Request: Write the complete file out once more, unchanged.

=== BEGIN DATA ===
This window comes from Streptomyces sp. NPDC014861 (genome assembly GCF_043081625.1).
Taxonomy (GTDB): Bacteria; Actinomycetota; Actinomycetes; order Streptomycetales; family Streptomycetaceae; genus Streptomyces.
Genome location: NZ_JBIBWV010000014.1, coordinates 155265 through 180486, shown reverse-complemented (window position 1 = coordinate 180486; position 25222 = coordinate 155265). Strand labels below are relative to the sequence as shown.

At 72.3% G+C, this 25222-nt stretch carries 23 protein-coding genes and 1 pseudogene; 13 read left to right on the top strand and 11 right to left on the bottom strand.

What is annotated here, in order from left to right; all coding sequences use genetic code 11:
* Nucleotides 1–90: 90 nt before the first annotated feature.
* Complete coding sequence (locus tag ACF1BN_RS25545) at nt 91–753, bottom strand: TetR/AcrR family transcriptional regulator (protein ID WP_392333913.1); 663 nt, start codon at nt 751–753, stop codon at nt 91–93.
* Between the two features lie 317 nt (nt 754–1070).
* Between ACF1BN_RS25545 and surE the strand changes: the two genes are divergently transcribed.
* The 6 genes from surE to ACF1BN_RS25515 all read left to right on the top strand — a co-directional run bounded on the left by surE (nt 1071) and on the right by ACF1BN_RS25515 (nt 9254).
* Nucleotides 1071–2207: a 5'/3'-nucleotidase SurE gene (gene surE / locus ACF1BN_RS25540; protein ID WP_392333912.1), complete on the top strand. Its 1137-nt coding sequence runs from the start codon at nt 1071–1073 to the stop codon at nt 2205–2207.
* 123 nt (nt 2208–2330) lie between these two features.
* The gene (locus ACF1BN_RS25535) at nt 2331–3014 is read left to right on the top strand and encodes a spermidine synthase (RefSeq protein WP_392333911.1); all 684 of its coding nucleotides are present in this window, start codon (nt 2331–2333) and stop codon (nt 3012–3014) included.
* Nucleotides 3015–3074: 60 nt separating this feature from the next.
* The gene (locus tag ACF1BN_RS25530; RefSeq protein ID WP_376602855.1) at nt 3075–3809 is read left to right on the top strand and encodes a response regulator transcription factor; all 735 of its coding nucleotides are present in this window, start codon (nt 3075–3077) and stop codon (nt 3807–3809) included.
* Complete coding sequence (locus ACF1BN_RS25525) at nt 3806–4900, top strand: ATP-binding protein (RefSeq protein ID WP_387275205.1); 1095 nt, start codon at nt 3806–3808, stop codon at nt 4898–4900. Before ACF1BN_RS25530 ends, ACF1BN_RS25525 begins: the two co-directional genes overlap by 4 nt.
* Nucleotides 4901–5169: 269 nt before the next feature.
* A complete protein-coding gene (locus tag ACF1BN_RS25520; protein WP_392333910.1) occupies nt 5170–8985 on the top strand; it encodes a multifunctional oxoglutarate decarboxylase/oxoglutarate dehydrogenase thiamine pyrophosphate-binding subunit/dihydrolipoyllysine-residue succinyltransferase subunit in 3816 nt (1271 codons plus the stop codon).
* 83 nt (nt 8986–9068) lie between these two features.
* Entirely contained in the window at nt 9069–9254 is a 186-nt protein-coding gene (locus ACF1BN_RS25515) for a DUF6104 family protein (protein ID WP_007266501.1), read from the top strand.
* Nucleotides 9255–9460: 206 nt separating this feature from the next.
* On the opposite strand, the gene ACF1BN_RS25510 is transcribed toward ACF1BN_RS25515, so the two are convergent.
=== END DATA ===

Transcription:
This window comes from Streptomyces sp. NPDC014861 (genome assembly GCF_043081625.1).
Taxonomy (GTDB): Bacteria; Actinomycetota; Actinomycetes; order Streptomycetales; family Streptomycetaceae; genus Streptomyces.
Genome location: NZ_JBIBWV010000014.1, coordinates 155265 through 180486, shown reverse-complemented (window position 1 = coordinate 180486; position 25222 = coordinate 155265). Strand labels below are relative to the sequence as shown.

At 72.3% G+C, this 25222-nt stretch carries 23 protein-coding genes and 1 pseudogene; 13 read left to right on the top strand and 11 right to left on the bottom strand.

What is annotated here, in order from left to right; all coding sequences use genetic code 11:
* Nucleotides 1–90: 90 nt before the first annotated feature.
* Complete coding sequence (locus tag ACF1BN_RS25545) at nt 91–753, bottom strand: TetR/AcrR family transcriptional regulator (protein ID WP_392333913.1); 663 nt, start codon at nt 751–753, stop codon at nt 91–93.
* Between the two features lie 317 nt (nt 754–1070).
* Between ACF1BN_RS25545 and surE the strand changes: the two genes are divergently transcribed.
* The 6 genes from surE to ACF1BN_RS25515 all read left to right on the top strand — a co-directional run bounded on the left by surE (nt 1071) and on the right by ACF1BN_RS25515 (nt 9254).
* Nucleotides 1071–2207: a 5'/3'-nucleotidase SurE gene (gene surE / locus ACF1BN_RS25540; protein ID WP_392333912.1), complete on the top strand. Its 1137-nt coding sequence runs from the start codon at nt 1071–1073 to the stop codon at nt 2205–2207.
* 123 nt (nt 2208–2330) lie between these two features.
* The gene (locus ACF1BN_RS25535) at nt 2331–3014 is read left to right on the top strand and encodes a spermidine synthase (RefSeq protein WP_392333911.1); all 684 of its coding nucleotides are present in this window, start codon (nt 2331–2333) and stop codon (nt 3012–3014) included.
* Nucleotides 3015–3074: 60 nt separating this feature from the next.
* The gene (locus tag ACF1BN_RS25530; RefSeq protein ID WP_376602855.1) at nt 3075–3809 is read left to right on the top strand and encodes a response regulator transcription factor; all 735 of its coding nucleotides are present in this window, start codon (nt 3075–3077) and stop codon (nt 3807–3809) included.
* Complete coding sequence (locus ACF1BN_RS25525) at nt 3806–4900, top strand: ATP-binding protein (RefSeq protein ID WP_387275205.1); 1095 nt, start codon at nt 3806–3808, stop codon at nt 4898–4900. Before ACF1BN_RS25530 ends, ACF1BN_RS25525 begins: the two co-directional genes overlap by 4 nt.
* Nucleotides 4901–5169: 269 nt before the next feature.
* A complete protein-coding gene (locus tag ACF1BN_RS25520; protein WP_392333910.1) occupies nt 5170–8985 on the top strand; it encodes a multifunctional oxoglutarate decarboxylase/oxoglutarate dehydrogenase thiamine pyrophosphate-binding subunit/dihydrolipoyllysine-residue succinyltransferase subunit in 3816 nt (1271 codons plus the stop codon).
* 83 nt (nt 8986–9068) lie between these two features.
* Entirely contained in the window at nt 9069–9254 is a 186-nt protein-coding gene (locus ACF1BN_RS25515) for a DUF6104 family protein (protein ID WP_007266501.1), read from the top strand.
* Nucleotides 9255–9460: 206 nt separating this feature from the next.
* On the opposite strand, the gene ACF1BN_RS25510 is transcribed toward ACF1BN_RS25515, so the two are convergent.